Why I'm Not A Fan Of Cheat Meals

How many of you restrict yourself throughout the week just to make it to your cheat day on the weekend? Is that the light at the end of the tunnel for you? The word cheat has a negative connotation in itself and the effects of them can be negative, too. 

Cheat meals exhibit the all-or-nothing behavior. If you have a little bit of pie, you have to eat the whole thing. If you want a little bit of ice cream, you have to eat the whole thing. It isn't a very good habit to eat well throughout the week only to eat everything in sight come the weekend. That's not a sustainable way of living! 

Negative Physical Effects 

- Severe bloating 

- Gastrointestinal discomfort 

- Weight gain depending on weekly caloric intake

- Lethargy

Negative Psychological Effects

- Poor relationship with food

- Guilt/regret

- Feeling of lack of control 

One thing that some people are lacking throughout the week that causes them to want a cheat meal is balance. With a flexible dieting/nutrition approach, one should be able to have smaller portions of things that they enjoy while fitting it into their allotted macros without feeling the need to devour the whole thing.

If you are craving something, have some! It's better to treat that craving when you are actually craving it instead of telling yourself you will have it on your next cheat day. It's likely that you won't even be craving it that day and you are just eating it because you already planned to cheat.

Another reason I'm not fond of cheat meals/days is because it is rewarding healthy behavior of balanced nutrition with unhealthy behavior through lack of quantity control with eating whatever you want just because you feel like it. 

While I don't like cheat meals, I do highly suggest structured refeeds. Structured refeeds are simply increasing the carbohydrate intake by x amount and lowering fat intake for that day. I implement these with most clients because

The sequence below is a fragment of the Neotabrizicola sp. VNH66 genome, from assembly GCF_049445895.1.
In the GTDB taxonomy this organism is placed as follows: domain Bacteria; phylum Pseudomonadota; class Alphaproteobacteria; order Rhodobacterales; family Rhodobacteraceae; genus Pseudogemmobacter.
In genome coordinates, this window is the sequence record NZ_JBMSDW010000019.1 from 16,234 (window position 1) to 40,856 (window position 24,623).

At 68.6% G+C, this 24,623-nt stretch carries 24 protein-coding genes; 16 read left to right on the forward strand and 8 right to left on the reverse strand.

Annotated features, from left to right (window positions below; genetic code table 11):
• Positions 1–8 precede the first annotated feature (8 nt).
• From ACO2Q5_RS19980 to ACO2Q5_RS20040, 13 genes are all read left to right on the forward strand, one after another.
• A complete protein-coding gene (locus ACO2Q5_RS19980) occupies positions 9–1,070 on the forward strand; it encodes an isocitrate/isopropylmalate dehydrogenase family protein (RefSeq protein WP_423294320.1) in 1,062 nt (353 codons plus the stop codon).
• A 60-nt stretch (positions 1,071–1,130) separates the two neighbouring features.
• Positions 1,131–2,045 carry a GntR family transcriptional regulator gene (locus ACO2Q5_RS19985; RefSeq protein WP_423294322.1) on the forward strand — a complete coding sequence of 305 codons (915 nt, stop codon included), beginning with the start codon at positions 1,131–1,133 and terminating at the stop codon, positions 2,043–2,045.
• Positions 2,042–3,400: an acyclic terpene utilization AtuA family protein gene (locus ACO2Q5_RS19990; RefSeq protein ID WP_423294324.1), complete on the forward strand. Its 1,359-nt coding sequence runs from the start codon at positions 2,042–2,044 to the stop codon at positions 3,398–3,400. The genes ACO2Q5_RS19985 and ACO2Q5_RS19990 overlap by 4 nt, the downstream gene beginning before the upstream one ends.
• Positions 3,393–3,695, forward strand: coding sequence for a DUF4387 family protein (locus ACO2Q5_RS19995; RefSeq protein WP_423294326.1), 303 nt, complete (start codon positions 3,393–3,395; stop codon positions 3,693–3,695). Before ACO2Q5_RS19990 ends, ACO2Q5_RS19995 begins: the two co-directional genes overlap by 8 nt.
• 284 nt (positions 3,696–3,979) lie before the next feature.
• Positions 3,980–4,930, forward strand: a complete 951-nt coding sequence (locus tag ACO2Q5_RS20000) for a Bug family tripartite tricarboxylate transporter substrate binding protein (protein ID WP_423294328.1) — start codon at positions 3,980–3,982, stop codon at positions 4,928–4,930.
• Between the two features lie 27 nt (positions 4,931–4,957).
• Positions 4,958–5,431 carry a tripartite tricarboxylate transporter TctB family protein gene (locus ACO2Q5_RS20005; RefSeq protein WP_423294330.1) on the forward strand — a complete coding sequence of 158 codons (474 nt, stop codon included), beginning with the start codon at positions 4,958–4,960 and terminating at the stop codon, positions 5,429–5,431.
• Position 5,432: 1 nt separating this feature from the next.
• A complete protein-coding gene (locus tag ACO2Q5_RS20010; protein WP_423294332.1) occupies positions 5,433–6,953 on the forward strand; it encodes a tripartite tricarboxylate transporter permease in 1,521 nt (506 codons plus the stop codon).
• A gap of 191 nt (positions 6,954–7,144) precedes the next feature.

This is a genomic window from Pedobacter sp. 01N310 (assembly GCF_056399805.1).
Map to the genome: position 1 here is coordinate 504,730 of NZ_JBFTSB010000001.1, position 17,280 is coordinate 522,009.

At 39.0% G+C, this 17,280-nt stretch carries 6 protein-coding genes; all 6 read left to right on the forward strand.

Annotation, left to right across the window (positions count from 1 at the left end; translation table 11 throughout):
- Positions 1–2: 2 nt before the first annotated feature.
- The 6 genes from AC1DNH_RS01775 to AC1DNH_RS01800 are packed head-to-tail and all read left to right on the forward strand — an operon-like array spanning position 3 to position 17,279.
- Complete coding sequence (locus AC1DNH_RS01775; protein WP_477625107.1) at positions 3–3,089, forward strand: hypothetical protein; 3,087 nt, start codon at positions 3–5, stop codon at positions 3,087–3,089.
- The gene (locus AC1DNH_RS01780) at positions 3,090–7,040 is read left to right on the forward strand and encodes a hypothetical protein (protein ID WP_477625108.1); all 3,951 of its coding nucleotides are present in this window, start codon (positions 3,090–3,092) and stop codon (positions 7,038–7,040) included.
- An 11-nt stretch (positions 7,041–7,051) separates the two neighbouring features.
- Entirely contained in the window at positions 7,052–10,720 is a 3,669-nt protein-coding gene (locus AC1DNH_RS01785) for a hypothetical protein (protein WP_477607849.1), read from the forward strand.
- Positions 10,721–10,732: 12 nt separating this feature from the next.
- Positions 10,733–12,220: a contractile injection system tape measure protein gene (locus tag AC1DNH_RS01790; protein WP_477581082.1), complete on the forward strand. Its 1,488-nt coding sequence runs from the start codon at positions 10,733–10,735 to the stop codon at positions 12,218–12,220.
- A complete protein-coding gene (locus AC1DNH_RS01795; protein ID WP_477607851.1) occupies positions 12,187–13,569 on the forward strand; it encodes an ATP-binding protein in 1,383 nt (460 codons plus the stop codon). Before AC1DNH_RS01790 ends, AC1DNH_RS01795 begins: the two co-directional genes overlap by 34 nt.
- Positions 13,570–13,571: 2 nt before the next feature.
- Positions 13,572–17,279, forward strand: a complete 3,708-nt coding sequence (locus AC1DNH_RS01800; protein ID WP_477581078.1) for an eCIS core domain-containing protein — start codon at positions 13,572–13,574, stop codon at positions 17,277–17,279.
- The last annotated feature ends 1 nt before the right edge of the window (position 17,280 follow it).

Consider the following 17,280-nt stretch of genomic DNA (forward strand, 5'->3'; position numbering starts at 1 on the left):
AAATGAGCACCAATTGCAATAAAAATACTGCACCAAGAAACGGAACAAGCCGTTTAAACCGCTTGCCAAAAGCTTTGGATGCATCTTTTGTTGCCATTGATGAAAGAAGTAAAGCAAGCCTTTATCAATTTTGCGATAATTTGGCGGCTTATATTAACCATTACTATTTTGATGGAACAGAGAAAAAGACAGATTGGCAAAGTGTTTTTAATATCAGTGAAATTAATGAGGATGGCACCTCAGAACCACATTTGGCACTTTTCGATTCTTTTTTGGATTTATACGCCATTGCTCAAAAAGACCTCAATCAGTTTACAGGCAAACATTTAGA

1. It's controlled

2. Clients can fit in more of their "treat" foods 

3. Positive hormone response - increased leptin levels (satiety and energy balancing hormone )

4. Enhanced performance with increased energy (caloric/carbohydrate) intake

5. CARBS ARE YOUR FRIEND.. especially if you're an athlete. ;) 

I also incorporate free meals into some clients' plans only if this client has been tracking macros for a while and is in a maintenance or massing phase. On a day with a free meal, the client will typically track their food intake all day up until that free meal and then that meal won't be tracked. It's sort of just a mental break from having to plug in macros and weigh/measure things.

To finish it off, I have had some questions from friends that I wanted to address here. 

Is it okay to have days to eat unnatural foods? If so, should we plan them? 

If by unnatural, you mean processed, I think it's okay to eat things that are processed in moderation as long as most of your diet consists of whole, nutrient dense foods. Even dairy is processed and greek yogurt is deemed "healthy".. so as long as your daily food intake doesn't ONLY come from packaged/processed things, you'll be fine. 

How far does eating a "cheat meal/day" set me back?

It's hard to know how much a "cheat meal/day" will set you back only because it isn't structured. One day of eating bad will not ruin all of your progress. You won't get fat overnight from eating one bad meal or for "falling off your nutrition plan" for one day. However, I personally think it creates an unhealthy relationship with food and it could lead to multiple days of "free for alls" depending on the person because of feeling guilty. 

Cheating on your significant other = unhealthy relationship 

Cheating on.. food? = unhealthy relationship ... *mic drop*

Ashleigh Hubbard